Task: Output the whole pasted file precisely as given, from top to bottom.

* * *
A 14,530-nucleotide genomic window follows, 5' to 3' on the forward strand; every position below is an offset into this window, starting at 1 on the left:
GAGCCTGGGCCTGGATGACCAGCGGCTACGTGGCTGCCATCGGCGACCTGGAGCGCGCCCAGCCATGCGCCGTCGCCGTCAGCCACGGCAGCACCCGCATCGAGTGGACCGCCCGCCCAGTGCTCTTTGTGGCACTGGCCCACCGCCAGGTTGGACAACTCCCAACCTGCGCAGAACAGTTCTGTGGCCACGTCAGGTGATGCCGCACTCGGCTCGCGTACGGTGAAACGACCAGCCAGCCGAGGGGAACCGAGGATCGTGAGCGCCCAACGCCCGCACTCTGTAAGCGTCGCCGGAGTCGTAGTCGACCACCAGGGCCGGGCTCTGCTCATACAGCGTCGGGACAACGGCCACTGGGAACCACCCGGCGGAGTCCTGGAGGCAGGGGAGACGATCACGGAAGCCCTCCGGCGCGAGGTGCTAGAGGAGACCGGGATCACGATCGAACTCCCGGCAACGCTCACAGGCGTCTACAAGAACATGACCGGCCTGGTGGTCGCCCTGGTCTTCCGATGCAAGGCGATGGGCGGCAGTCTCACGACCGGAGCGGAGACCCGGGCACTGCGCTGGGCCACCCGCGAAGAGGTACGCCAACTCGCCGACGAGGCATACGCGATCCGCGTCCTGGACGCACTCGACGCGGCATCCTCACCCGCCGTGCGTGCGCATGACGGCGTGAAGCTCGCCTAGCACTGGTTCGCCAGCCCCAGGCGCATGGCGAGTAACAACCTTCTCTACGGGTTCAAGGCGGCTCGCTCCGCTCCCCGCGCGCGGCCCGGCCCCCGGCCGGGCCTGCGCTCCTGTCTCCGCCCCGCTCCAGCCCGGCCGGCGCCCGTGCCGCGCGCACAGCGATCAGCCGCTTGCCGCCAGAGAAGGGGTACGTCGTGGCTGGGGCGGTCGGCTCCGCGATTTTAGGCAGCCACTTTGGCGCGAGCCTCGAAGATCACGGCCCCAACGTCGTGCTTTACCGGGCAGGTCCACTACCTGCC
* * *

A 14,530-nucleotide genomic window follows, 5' to 3' on the forward strand; every position below is an offset into this window, starting at 1 on the left:
GAGCCTGGGCCTGGATGACCAGCGGCTACGTGGCTGCCATCGGCGACCTGGAGCGCGCCCAGCCATGCGCCGTCGCCGTCAGCCACGGCAGCACCCGCATCGAGTGGACCGCCCGCCCAGTGCTCTTTGTGGCACTGGCCCACCGCCAGGTTGGACAACTCCCAACCTGCGCAGAACAGTTCTGTGGCCACGTCAGGTGATGCCGCACTCGGCTCGCGTACGGTGAAACGACCAGCCAGCCGAGGGGAACCGAGGATCGTGAGCGCCCAACGCCCGCACTCTGTAAGCGTCGCCGGAGTCGTAGTCGACCACCAGGGCCGGGCTCTGCTCATACAGCGTCGGGACAACGGCCACTGGGAACCACCCGGCGGAGTCCTGGAGGCAGGGGAGACGATCACGGAAGCCCTCCGGCGCGAGGTGCTAGAGGAGACCGGGATCACGATCGAACTCCCGGCAACGCTCACAGGCGTCTACAAGAACATGACCGGCCTGGTGGTCGCCCTGGTCTTCCGATGCAAGGCGATGGGCGGCAGTCTCACGACCGGAGCGGAGACCCGGGCACTGCGCTGGGCCACCCGCGAAGAGGTACGCCAACTCGCCGACGAGGCATACGCGATCCGCGTCCTGGACGCACTCGACGCGGCATCCTCACCCGCCGTGCGTGCGCATGACGGCGTGAAGCTCGCCTAGCACTGGTTCGCCAGCCCCAGGCGCATGGCGAGTAACAACCTTCTCTACGGGTTCAAGGCGGCTCGCTCCGCTCCCCGCGCGCGGCCCGGCCCCCGGCCGGGCCTGCGCTCCTGTCTCCGCCCCGCTCCAGCCCGGCCGGCGCCCGTGCCGCGCGCACAGCGATCAGCCGCTTGCCGCCAGAGAAGGGGTACGTCGTGGCTGGGGCGGTCGGCTCCGCGATTTTAGGCAGCCACTTTGGCGCGAGCCTCGAAGATCACGGCCCCAACGTCGTGCTTTACCGGGCAGGTCCACTACCTGCC